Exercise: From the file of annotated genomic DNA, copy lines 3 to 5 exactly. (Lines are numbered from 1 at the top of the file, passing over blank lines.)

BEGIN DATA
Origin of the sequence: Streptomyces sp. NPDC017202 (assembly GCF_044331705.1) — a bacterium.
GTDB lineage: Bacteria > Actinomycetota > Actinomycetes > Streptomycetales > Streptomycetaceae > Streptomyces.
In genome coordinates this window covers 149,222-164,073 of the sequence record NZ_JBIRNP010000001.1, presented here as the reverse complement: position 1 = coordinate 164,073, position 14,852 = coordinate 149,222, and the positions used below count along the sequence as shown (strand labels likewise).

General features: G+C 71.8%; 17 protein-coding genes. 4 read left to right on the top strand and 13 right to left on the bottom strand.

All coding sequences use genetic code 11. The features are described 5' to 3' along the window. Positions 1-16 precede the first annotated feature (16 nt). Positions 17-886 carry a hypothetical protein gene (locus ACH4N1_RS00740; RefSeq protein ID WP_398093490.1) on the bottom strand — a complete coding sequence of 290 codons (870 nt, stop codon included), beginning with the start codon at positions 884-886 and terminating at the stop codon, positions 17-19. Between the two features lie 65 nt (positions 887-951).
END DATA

In genome coordinates this window covers 149,222-164,073 of the sequence record NZ_JBIRNP010000001.1, presented here as the reverse complement: position 1 = coordinate 164,073, position 14,852 = coordinate 149,222, and the positions used below count along the sequence as shown (strand labels likewise).

General features: G+C 71.8%; 17 protein-coding genes. 4 read left to right on the top strand and 13 right to left on the bottom strand.

All coding sequences use genetic code 11. The features are described 5' to 3' along the window. Positions 1-16 precede the first annotated feature (16 nt). Positions 17-886 carry a hypothetical protein gene (locus ACH4N1_RS00740; RefSeq protein ID WP_398093490.1) on the bottom strand — a complete coding sequence of 290 codons (870 nt, stop codon included), beginning with the start codon at positions 884-886 and terminating at the stop codon, positions 17-19. Between the two features lie 65 nt (positions 887-951).